it thinks it has to play with.

-----Original Message-----
From: 
[mailto:] On Behalf Of vincent
dephily
Sent: 07 July 2011 14:34
To: ; 
Subject: [PERFORM] DELETE taking too much memory

Hi,

I have a delete query taking 7.2G of ram (and counting) but I do not
understant why so much memory is necessary. The server has 12G, and
I'm afraid it'll go into swap. Using postgres 8.3.14.

I'm purging some old data from table t1, which should cascade-delete
referencing rows in t2. Here's an anonymized rundown :


# \d t1
                             Table "public.t1"
  Column   |            Type             |             Modifiers
-----------+-----------------------------+------------------------------
---
 t1id      | integer                     | not null default
nextval('t1_t1id_seq'::regclass)
(...snip...)
Indexes:
    "message_pkey" PRIMARY KEY, btree (id)
(...snip...)

# \d t2
                               Table "public.t2"
     Column      |            Type             |        Modifiers
-----------------+-----------------------------+------------------------
-----
 t2id            | integer                     | not null default
nextval('t2_t2id_seq'::regclass)
 t1id            | integer                     | not null
 foo             | integer                     | not null
 bar             | timestamp without time zone | not null default now()
Indexes:
    "t2_pkey" PRIMARY KEY, btree (t2id)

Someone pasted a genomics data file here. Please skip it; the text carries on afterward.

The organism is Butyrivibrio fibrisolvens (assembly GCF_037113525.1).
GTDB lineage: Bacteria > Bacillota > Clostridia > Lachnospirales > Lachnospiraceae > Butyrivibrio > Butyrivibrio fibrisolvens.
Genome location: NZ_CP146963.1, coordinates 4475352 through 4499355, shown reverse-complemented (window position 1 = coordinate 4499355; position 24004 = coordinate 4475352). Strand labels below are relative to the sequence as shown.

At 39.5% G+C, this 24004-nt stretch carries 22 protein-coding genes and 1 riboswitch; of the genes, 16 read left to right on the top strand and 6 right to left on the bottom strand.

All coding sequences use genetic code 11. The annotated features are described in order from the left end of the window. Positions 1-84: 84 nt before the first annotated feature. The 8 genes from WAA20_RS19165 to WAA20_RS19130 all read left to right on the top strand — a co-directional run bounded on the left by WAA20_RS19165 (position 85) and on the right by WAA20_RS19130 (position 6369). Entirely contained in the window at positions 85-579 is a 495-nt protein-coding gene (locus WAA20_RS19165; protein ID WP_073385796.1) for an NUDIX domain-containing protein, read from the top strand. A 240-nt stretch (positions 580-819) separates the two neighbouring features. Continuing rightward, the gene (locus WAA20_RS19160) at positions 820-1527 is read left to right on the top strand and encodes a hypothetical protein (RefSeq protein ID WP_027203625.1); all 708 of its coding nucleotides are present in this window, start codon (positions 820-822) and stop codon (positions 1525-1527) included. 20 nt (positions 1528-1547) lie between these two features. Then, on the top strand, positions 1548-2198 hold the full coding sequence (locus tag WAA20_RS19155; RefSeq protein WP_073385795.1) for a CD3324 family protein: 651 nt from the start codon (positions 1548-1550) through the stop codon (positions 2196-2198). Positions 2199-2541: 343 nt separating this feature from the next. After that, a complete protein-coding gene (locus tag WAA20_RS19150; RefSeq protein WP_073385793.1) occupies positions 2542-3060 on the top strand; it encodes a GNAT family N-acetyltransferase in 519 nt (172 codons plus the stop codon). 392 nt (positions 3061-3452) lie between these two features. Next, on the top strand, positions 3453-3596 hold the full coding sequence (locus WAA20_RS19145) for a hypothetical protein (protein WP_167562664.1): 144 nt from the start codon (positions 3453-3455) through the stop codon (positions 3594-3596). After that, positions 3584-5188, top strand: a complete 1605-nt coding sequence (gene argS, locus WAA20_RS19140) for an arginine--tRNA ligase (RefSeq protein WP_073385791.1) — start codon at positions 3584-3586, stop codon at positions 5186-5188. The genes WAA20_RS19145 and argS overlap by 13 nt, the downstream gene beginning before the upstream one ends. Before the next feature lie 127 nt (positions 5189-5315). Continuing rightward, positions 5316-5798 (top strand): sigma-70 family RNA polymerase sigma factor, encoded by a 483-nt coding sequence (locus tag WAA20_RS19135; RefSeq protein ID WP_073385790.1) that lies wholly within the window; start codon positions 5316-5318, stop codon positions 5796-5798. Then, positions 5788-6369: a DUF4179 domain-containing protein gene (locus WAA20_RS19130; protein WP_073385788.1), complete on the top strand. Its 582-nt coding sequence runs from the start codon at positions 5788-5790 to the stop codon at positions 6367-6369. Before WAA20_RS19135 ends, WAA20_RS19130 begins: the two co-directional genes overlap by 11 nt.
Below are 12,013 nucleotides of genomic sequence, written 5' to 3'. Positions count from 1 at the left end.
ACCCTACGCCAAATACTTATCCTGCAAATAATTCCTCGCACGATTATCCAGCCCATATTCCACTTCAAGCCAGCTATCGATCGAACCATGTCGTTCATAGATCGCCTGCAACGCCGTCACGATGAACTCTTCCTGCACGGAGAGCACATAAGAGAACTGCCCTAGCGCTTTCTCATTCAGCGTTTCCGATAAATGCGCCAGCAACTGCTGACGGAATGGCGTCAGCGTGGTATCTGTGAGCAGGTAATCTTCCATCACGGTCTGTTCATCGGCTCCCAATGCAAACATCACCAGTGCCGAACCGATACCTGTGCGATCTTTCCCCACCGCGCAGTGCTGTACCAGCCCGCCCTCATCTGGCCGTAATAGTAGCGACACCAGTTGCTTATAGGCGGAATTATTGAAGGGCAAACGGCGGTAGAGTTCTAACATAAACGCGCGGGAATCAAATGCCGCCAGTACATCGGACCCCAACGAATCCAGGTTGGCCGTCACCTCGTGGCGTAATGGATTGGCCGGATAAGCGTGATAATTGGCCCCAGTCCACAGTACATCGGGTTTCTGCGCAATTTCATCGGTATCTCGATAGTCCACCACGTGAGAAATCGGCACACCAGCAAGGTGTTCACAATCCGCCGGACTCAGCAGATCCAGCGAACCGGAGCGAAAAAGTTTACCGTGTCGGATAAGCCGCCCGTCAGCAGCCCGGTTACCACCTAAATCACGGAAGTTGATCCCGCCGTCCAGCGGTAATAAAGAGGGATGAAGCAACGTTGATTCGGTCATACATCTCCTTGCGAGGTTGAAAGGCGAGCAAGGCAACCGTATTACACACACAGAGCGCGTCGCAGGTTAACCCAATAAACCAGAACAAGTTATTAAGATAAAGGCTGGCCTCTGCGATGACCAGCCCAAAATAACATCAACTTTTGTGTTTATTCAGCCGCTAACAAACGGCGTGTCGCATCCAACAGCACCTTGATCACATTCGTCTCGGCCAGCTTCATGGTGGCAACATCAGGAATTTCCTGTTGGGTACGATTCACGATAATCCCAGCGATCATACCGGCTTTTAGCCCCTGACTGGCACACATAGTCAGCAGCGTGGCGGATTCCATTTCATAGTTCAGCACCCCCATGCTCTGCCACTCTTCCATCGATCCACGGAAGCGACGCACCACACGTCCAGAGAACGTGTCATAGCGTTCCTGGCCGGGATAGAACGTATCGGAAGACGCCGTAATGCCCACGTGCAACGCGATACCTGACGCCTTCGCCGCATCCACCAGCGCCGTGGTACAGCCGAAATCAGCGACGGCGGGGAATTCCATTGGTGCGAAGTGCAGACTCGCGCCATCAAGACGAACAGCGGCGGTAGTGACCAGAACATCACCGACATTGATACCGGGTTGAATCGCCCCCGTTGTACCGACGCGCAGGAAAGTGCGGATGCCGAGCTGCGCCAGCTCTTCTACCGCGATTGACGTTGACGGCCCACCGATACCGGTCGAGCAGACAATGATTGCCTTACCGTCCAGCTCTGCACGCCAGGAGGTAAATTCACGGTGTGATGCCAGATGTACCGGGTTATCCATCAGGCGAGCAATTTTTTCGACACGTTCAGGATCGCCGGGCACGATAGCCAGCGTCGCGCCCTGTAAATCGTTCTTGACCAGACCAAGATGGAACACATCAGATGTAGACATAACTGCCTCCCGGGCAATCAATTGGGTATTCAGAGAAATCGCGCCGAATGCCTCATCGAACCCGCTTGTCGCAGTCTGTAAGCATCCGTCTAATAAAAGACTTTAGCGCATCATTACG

"t2_bar_key" btree (bar)
    "t2_t1id_key" btree (t1id)
Foreign-key constraints:
    "t2_t1id_fkey" FOREIGN KEY (t1id) REFERENCES t1(t1id) ON UPDATE
RESTRICT ON DELETE CASCADE

# explain delete from t1 where t1id in (select t1id from t2 where
foo=0 and bar < '20101101');
                               QUERY PLAN
------------------------------------------------------------------------
-----
 Nested Loop  (cost=5088742.39..6705282.32 rows=30849 width=6)
   ->  HashAggregate  (cost=5088742.39..5089050.88 rows=30849 width=4)
         ->  Index Scan using t2_bar_key on t2  (cost=0.00..5035501.50
rows=21296354 width=4)
               Index Cond: (bar < '2010-11-01 00:00:00'::timestamp
without time zone)
               Filter: (foo = 0)
   ->  Index Scan using t1_pkey on t1  (cost=0.00..52.38 rows=1
width=10)
         Index Cond: (t1.t1id = t2.t1id)
(7 rows)


Note that the estimate of 30849 rows is way off : there should be
around 55M rows deleted from t1, and 2-3 times as much from t2.

When looking at the plan, I can easily imagine that data gets
accumulated below the nestedloop (thus using all that memory), but why
isn't each entry freed once one row has been deleted from t1 ? That
entry isn't going to be found again in t1 or in t2, so why keep it
around ?

Is there a better way to write this query ? Would postgres 8.4/9.0
handle things better ?



Thanks in advance.


--
Vincent de Phily

--
Sent via pgsql-performance mailing list
()
To make changes to your subscription:
http://www.postgresql.org/mailpref/pgsql-performance